/etc/apt/apt.conf.d/70debconf in each machine:

Acquire::http::Proxy "http://proxy:8080";
Using amanda here, which has the bare metal recovery covered.
Small drive is relative, it will be a 1T Seagate thats about a year old.
This time I envision that 1T as a boot drive, the 2T as /home & /opt, and
temporarily another 1T for amanda. That drive is at about 65% of
capacity now & also has the shop machines included in its disklist.
But that drive now has >50,000 hours on it, so will likely be replaced by
the 2nd 2T I just bought, in due time of course.
So, 1 laptop, 1 desktop, 2 @ 1 TB drives (1 newer, 1 older), and 2 @ 2
TB drives (both new)? I assume the laptop has a HDD?


Do you know if the laptop or the desktop machine can use a USB flash
drive as the system drive? My 945 chipset and newer machines can do
this. It is one of the best cheap Linux tricks I've ever discovered. I
use the SanDisk Ultra Fit 16 GB USB 3.0, ($10.57 on Amazon), and they
perform at least as well as small 7200 RPM HDD's; even on USB 2.0 ports.


I would recommend:

1. Do a fresh install of Wheezy (!) with your favorite graphical
desktop on the laptop, and move into that as your personal workstation.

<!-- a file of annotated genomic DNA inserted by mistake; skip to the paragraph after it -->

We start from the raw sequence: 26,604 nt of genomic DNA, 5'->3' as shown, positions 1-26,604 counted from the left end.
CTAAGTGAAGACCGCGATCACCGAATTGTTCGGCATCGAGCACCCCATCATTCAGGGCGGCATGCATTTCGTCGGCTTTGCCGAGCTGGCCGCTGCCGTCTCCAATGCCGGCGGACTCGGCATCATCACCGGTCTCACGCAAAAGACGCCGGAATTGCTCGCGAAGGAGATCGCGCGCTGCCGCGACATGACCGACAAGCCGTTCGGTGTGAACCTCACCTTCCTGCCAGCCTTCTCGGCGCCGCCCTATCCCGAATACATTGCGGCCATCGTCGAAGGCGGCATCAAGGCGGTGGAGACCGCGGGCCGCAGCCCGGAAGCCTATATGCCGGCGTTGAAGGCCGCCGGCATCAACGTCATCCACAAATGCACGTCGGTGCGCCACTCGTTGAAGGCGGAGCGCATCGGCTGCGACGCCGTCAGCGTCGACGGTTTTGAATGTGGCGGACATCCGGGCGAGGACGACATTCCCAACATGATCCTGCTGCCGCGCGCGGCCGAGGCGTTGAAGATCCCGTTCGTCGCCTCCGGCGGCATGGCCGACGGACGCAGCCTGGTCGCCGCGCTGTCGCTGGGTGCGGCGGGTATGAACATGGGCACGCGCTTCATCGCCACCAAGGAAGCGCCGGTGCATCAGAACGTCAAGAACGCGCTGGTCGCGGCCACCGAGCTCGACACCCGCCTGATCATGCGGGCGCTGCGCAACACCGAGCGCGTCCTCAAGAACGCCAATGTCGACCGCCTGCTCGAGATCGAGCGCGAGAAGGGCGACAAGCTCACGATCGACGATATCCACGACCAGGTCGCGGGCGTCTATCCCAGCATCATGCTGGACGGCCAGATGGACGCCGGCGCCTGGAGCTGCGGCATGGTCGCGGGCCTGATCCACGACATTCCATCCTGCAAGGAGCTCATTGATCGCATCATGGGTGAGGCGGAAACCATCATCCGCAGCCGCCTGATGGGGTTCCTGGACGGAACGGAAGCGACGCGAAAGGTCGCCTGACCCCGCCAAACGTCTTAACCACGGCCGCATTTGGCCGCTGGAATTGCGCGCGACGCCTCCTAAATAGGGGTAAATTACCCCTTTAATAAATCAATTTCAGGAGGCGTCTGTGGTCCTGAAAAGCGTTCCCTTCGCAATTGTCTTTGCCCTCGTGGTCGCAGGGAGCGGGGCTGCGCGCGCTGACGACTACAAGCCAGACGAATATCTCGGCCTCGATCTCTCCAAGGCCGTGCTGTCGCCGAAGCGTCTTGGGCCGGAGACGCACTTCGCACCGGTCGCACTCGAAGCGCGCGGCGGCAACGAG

2. Get a small system drive for the Phenom box, do a fresh install of
Wheezy (!) with or without X/ window manager/ graphical desktop, use the
newer 1 TB drive for data, set up file serving (NFS, Samba, whatever),
use the older 1 TB drive for Amanda, and use the 2 TB drives for copies
of the Amanda archives (at least one off-site at all times).

3. Buy or build a machine you can mess with (Jessie, whatever), and
leave the other two alone.

4. Consider building another Wheezy box for Amanda.


David
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Ric Moore
2015-04-16 20:28:15 UTC
Permalink
Post by David Christensen
... I discovered the atom based box for <$300 which are
great for a one stop solution for the machinery controls. So this
phenom box was my last real build, 8 years (nominally) ago.
Please tell us about your Atom box(es). (I've been eyeballing the
D2500CC for IPCop.)
What machinery?
Gene has a special install for his CNC setup, with a RTS kernel. To me,